A PASSIONATE greyhound owner for 30 years, Keith Pearson doesn't just love his dogs when they're out on the track winning races, he continues to nurture them long after they've retired.
But his love comes at a significant cost - and it's only getting worse.
Due to the animal welfare policy adopted by state and local governments in an effort to discourage excessive dog breeding, the registration fees for non-desexed dogs has skyrocketed to $165 in Ipswich in the last 12 months, an increase of $30 per dog.
Mr Pearson said it was now getting to the point where it was difficult for an ordinary working person to get their pets registered if they were not willing or able to get them desexed.
Mr Pearson's greyhounds, named Bella and Blaze, are former racing dogs that he now keeps as pets.
"I think it's fair enough to have registration fees and to charge a bit more if they aren't desexed," Mr Pearson said.
"I would be happy to pay $60-$100.
"But it has cots me $330 for my two dogs this year, and that's $60 more than last year.
"To me it looks like a revenue grab."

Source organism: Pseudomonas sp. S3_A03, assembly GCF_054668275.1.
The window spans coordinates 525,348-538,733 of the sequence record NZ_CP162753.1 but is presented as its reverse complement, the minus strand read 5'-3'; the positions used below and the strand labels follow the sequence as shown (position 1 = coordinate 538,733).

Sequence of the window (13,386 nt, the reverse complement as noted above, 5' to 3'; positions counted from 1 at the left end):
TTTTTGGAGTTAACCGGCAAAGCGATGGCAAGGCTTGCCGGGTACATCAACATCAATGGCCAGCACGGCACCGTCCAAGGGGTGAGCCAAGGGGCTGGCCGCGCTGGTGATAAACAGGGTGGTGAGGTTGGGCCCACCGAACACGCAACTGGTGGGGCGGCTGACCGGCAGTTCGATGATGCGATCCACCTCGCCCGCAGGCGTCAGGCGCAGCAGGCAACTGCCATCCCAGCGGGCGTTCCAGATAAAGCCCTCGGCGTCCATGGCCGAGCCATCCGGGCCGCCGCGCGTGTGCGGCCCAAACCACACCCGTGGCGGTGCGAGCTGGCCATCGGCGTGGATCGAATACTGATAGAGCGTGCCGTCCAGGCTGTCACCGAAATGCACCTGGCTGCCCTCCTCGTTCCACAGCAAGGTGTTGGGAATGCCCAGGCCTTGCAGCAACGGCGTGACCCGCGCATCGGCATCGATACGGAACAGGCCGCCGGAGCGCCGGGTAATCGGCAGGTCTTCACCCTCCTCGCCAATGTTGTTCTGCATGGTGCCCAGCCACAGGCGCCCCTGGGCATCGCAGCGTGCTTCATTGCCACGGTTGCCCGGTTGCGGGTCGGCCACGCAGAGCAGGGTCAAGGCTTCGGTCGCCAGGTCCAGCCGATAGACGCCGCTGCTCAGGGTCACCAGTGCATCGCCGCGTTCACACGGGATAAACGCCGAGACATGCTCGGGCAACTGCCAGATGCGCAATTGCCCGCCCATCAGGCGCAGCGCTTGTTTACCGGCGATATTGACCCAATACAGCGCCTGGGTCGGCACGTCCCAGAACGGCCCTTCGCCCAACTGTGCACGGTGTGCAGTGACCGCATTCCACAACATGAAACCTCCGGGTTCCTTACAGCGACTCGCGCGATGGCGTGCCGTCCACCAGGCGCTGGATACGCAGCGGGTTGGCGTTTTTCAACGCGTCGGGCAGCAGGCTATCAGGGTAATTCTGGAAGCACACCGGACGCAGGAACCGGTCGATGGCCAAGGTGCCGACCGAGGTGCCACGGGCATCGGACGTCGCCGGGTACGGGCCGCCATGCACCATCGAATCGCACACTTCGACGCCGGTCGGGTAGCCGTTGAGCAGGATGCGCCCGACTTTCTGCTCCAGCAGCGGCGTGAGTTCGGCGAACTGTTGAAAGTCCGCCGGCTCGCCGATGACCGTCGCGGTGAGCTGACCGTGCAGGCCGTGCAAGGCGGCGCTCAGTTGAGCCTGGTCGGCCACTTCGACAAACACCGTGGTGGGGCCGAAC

Ipswich City Council health, security and regulatory services spokesperson Sheila Ireland said the registration fees were not a cash grab, but an incentive for dog owners to do the right thing.
The fee for registering a desexed dog is comparitively miniscule, at $35.
"It is cheaper in the long-run to get your dogs desexed," Cr Ireland said.
"The reason we do this is to reduce the numbers of unwanted pups.
"The State Government has recently passed new rules on dogs being sold and given away. It's council that has to do the paper work and the follow-up and field all the phone calls, so that's why we encourage it."
On May 26 this year, the State Government introduced new laws requiring all new puppies being sold, given away, supplied or advertised to have a breeder identification number, known as a Supply Number.
The RSPCA welcomed the initiative, saying it would help to reduce the scourge of illegal puppy farms.
But the laws were met with scepticism by some ethical breeders, who argued the cowboys would not be deterred.